Saturday , September 22 2018
Home / Comment / #CANZUK: A Response to J.J. McCullough of the National Review

#CANZUK: A Response to J.J. McCullough of the National Review

Dear Mr. McCullough,

As a political, essayist, blogger and founder of the Commonwealth, Realms & CANZUK Campaign, I recently read your article written on CANZUK with great expectations.

It was fair and explained a side, which, while I do not subscribe to, am very familiar with. I would point your readers towards the excellent article by the British economist Andrew Lilico, who explained why and where CANZUK made sense, and where it does not. You can read the article here, which I would consider the invaluable explanation for CANZUK in the debate.

I have had the honour to have had an essay published by CANZUK International, as well as working with them and other Commonwealth and CANZUK Groups, and while I acknowledge there can be nostalgic delusions, this is not the bedrock on which pro-CANZUK support is based.

There already exists a considerable level of joint research, cooperation and relations between Canada, Australia, the UK and New Zealand. When the US is added to the group, the number of joint projects grows to be very long:

For a start, there is the most famous of them all: Five Eyes. This is the intelligence sharing & cooperation community, which is the strongest of its kind in the world. Following FVEY, there are the ABCA Armies, AUSCANNZUKUS, ASIC (Air & Space Interoperability Council), and the TTCP (The Technical Cooperation Program). These provide similar fora for the nations’ armies, navies, air forces and research, with the goal of standardisation and greatly improved interoperability.

Unquestionably, then, the CANZUK nations work together on a governmental plane. What groups such as CANZUK International propose is that the cooperation should not merely benefit our nation’s governments, but also our citizens. This is regardless of how many people choose to migrate between the four nations, although it must be stated there are more Britons who have emigrated to Australia than all nations in the European Union combined. In fact, there are almost twice as many Britons living abroad in the three nations of Australia, Canada and New Zealand than there are in the 27 EU Nations. While the total number may have decreased slightly, this is hardly “dwindling migration”.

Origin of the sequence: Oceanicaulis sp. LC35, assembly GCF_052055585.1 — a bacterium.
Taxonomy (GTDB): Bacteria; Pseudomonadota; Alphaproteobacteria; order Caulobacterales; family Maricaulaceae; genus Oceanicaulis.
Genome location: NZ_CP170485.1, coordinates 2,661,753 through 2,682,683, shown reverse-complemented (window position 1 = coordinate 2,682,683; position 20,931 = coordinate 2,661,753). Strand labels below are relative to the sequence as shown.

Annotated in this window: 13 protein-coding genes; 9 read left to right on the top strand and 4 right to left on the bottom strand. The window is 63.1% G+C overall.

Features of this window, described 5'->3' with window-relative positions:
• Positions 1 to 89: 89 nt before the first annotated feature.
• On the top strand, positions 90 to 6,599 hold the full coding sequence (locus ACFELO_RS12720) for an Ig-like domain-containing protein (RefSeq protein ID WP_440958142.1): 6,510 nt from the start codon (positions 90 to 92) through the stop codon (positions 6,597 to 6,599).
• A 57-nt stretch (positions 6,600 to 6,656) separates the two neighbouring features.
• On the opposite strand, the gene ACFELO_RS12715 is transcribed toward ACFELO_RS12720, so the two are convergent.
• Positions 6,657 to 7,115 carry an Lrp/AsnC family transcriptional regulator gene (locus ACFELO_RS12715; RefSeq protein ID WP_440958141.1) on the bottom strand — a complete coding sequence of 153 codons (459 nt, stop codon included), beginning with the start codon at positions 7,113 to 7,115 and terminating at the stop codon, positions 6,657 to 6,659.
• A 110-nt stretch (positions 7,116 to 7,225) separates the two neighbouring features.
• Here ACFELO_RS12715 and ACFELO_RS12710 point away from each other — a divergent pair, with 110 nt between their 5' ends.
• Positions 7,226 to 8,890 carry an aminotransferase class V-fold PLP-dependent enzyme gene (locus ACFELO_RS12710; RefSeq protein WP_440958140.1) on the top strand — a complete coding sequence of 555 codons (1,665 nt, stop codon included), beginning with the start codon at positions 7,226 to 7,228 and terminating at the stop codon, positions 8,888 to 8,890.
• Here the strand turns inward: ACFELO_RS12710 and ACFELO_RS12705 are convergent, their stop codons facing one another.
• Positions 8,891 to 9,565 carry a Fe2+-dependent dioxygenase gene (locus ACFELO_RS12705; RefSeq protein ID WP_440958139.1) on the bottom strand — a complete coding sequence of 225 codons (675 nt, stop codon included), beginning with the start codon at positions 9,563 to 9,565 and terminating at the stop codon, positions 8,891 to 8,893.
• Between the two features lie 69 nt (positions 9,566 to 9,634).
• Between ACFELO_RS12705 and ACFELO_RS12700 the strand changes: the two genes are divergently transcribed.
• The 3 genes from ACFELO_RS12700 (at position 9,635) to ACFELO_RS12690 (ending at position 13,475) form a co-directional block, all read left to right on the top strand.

Further, just as the EU is not, has not, and was never supposed to be a purely economic arrangement, so is CANZUK, but with marked differences. Free Trade between the four nations would not be a goal of itself, but rather an aspect and a facet of CANZUK cooperation. The prominent economist, Mr Lilico has forecasted such a free trade agreement would lead to a quadrupling of trade between the four nations, based on previous trade statistics and economic growth. This isn’t about Britain replacing the EU, or Canada replacing the US; it is about augmenting extant relationships. It is about ensuring that not all our eggs are in one basket, to use a common expression.

Continuing, you suggest that a goal of CANZUK free movement was to create mass migration and that it was not suited for such a purpose. This is patently ridiculous. The entire goal is not to create mass migration, but to offer mutual opportunities to citizens, and for this reason, the equal GDP/capita and other statistics raised were a benefit and not a hindrance.

Yet the goal, or “soul” if you wish, of CANZUK is not economic. Not everything can be reduced to mere economics. If we were to follow the suggestion of making alliances with our primary trading partners, the US should leave NATO & Canada in favour of China, which whom it does more trade. The US also trades more with China than with Japan and South Korea. According to the same theory, the US should leave its treaties with them in favour of closer ties with China.

This is clearly absurd, as international alliances do not depend on trade as much as they do with shared positions, interests and ideologies.